The list was actually longer but I think you get the picture.

While all of these have some connection to the business activity, that doesn't necessarily make them deductible. While there are many specific rules regarding business deductions, the items noted above generally have a high degree of personal benefit, i.e. non-business, to them. Everyone has to eat, wear clothes, get their haircut and drive to work. These are generally personal expenses and therefore not deductible as business expenses.

Haircuts and clothing are almost never deductible. As a general rule, clothing is deductible only if it is a requirement of the job AND, cannot be worn as street clothes. My friend and his employees who dress nicely in their upscale clothing store cannot deduct their clothing as a business expense. It may be a requirement of the job but the clothes can also be worn outside of work and therefore can't be deducted. If it is any consolation, I can't deduct my suits, shoes and ties either.

Cell phones and laptops are considered listed property and an allocation between business and personal use is required. The business use portion is deductible while the personal portion isn't.

There are a number of ways to handle cell phone accounting and I recommend you do it right with professional help to review the tax implications of your plan. I see too many companies who don't handle this correctly and expose themselves to potential liabilities. The biggest mistake I see is where a company simply provides cell phones to employees and pays the monthly bill without any accounting by the cell phone user. This type of arrangement is allowed but the payment is considered W-2 compensation and should be handled accordingly.

Business meals have a their own set of specific rules but generally, the meal must be ordinary and necessary for your business and directly related to or associated with it as well. Having lunch with a co-worker will not pass the necessary test and is therefore not deductible. Most meals are considered personal unless, you are meeting with a client or perspective client AND discussing business.

The IRS has strict rules for substantiating meal and entertainment expenses. For each expense, you must show the date, place, amount, business purpose of the expense, and the business relationship of the person you entertained. Receipts are required for expenses of $75 or more.

Tuesday, May 20, 2008

The value of accounting

A classmate getting ready to launch a business (, recently asked me about accounting systems. Specifically, what should they do and of course, what will it cost?

I recommended QuickBooks given their size, budget and sophistication. However, while QuickBooks will cost anywhere from $200-$450 for the software depending upon the version, this is really just a fraction of the total investment.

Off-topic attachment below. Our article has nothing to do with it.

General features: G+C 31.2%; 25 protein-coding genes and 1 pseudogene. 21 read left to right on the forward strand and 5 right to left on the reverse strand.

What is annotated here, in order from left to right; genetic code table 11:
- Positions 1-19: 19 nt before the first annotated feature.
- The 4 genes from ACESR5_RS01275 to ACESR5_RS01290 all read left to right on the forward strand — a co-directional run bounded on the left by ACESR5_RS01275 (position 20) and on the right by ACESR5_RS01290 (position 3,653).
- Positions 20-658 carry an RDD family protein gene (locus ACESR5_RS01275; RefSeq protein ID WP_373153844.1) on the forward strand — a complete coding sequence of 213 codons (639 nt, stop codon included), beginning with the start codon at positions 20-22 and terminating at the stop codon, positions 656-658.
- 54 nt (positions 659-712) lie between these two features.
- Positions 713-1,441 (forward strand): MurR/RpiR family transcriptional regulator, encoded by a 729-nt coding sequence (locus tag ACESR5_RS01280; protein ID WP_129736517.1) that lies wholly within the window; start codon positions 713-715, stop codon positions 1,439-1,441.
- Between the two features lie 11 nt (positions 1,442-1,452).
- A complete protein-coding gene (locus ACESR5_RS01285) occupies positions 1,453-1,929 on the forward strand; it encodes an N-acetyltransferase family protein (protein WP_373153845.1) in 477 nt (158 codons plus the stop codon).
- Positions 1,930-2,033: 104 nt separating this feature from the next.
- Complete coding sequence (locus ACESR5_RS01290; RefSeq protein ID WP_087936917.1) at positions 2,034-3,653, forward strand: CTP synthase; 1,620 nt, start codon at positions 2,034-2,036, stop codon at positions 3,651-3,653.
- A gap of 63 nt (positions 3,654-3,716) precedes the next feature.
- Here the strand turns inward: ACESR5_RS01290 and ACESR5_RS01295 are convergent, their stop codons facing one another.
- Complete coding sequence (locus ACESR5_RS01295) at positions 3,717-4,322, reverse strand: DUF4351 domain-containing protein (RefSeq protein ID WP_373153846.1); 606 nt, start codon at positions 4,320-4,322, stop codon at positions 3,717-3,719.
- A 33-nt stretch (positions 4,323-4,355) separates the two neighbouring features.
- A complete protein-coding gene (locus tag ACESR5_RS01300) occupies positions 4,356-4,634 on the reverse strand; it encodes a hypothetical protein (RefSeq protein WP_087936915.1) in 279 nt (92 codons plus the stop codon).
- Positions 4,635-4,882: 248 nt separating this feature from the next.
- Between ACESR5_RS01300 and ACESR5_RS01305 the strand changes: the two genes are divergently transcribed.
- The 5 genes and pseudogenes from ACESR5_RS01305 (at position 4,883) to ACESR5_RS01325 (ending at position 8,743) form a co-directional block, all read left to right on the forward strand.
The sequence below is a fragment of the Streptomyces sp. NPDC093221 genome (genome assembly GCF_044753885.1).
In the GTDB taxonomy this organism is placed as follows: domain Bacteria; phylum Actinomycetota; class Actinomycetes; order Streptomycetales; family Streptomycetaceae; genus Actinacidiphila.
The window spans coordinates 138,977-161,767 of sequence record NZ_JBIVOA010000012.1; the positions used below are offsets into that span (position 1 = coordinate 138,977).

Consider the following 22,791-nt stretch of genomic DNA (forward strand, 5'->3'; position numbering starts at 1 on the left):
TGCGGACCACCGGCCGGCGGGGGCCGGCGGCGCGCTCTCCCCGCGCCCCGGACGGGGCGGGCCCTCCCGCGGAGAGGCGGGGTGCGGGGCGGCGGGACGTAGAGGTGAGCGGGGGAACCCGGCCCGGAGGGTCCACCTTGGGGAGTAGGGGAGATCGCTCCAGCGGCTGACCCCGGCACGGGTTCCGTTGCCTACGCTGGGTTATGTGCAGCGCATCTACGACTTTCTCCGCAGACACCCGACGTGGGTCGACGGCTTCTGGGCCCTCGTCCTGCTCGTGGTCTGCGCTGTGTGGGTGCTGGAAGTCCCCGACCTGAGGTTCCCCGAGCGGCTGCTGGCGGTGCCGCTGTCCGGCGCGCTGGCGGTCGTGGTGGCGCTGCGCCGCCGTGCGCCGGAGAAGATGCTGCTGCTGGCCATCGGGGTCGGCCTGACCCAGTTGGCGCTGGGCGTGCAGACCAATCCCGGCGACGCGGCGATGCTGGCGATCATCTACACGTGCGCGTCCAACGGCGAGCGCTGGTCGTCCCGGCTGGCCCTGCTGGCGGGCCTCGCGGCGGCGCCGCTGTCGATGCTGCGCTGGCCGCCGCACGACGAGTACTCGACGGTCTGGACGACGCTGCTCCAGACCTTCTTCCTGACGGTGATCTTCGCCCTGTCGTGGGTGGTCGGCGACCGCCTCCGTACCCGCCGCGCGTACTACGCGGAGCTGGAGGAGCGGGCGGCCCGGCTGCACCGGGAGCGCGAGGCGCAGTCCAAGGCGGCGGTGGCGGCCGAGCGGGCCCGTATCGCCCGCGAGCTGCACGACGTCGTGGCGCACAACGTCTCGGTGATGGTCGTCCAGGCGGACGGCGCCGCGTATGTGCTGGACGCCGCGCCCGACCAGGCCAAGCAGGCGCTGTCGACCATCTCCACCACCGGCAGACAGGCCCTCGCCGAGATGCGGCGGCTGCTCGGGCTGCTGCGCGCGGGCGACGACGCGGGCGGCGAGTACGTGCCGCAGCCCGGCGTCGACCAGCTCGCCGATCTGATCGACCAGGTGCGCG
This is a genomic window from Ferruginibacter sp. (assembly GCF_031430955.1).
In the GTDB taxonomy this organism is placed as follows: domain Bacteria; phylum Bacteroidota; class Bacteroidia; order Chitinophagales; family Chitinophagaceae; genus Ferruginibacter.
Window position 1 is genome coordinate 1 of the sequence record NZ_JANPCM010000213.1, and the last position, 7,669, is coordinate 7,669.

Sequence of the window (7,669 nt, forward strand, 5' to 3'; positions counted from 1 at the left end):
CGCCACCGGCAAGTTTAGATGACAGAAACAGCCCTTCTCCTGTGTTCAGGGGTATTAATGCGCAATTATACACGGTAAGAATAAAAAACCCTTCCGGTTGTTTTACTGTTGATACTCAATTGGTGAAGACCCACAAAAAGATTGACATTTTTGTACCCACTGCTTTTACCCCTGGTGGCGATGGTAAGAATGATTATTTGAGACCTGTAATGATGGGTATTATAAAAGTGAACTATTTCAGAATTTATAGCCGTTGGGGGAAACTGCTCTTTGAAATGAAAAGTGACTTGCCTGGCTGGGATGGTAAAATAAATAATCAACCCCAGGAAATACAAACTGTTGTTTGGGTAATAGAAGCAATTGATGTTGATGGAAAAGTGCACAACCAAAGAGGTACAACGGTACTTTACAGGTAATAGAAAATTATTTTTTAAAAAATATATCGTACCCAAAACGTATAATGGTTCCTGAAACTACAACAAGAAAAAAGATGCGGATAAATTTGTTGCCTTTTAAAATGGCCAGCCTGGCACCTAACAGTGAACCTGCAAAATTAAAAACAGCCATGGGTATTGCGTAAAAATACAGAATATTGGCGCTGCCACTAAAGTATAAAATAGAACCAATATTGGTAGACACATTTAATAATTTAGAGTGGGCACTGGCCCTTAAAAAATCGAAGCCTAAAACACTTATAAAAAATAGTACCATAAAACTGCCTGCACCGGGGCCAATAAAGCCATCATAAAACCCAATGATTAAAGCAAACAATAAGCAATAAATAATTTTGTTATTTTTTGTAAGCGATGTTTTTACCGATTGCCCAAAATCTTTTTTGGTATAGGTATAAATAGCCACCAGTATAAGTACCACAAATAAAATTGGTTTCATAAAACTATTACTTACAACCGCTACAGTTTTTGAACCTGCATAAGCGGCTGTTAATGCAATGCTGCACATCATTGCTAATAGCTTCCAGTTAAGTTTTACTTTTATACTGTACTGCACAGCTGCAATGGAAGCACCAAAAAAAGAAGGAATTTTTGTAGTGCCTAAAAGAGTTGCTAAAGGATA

After opening the box and installing the software, the chart of accounts, terms, items, vendors, employees, customers and more must be created in QuickBooks. Transactional systems outside QuickBooks must be designed, tested and implemented so individual transactions ultimately get recorded and summarized properly in the financial statements and other accounting reports.

While all of this costs money, I prefer to think of this as an investment in the efficient operations of the business. A well created accounting system is a valuable intangible asset. It provides a significant level of the internal control environment for a small business. Your accounting system should provide timely and accurate financial reports to help you assess progress, problems and success. A quality financial reporting system should make you more attractive to lenders and investors, all other things being equal and it will save you money when it comes time to prepare your taxes since the data will be easier to work with.

Small business leaders have so many things to think about. Failing to recognize the value and importance of a quality financial reporting system is a costly mistake. You wouldn't start a business without a marketing plan. You shouldn't start a business without an equally robust accounting and financial reporting plan.

How much should you spend on accounting? I don't have a specific number or percentage but the number is larger than many start-ups suspect and is a valuable investment and component of a successful enterprise.

Thursday, May 8, 2008

What are you doing with your rebate?

I have been receiving lots of requests from non-profits to donate all or a portion of my rebate check. While I routinely donate 100% of my Oregon kicker refund, I am not planning to do the same with this federal rebate. I may donate some but have yet to be convinced of the connection between my rebate and my charitable giving.

With the Oregon kicker I know that the money I get back comes directly from the state agencies that benefit Oregonians. I always donate my kicker to public schools.

The federal rebate is different. Half the money comes from the military budget and the other half from federal programs. However, given the federal spending and deficits, does this rebate really impact any agency? I don't think so.

I contribute approximately 10 percent of my income to charity and non-profit groups working to make the world a better place. I don't plan to donate more because of this rebate. Instead, I plan to use my rebate to pay down a loan.

What are you doing with your rebate?

Wednesday, May 7, 2008

The beginning

I met a business associate after work last night and she mentioned how she blogs at work. I love writing and had thought about blogging but never got around to getting started. Today I changed that.

I plan to write about accounting, business and sustainability. As a business advisor, I want to encourage my clients and now my readers (LOL) to be smart, successful and sustainable in all they do.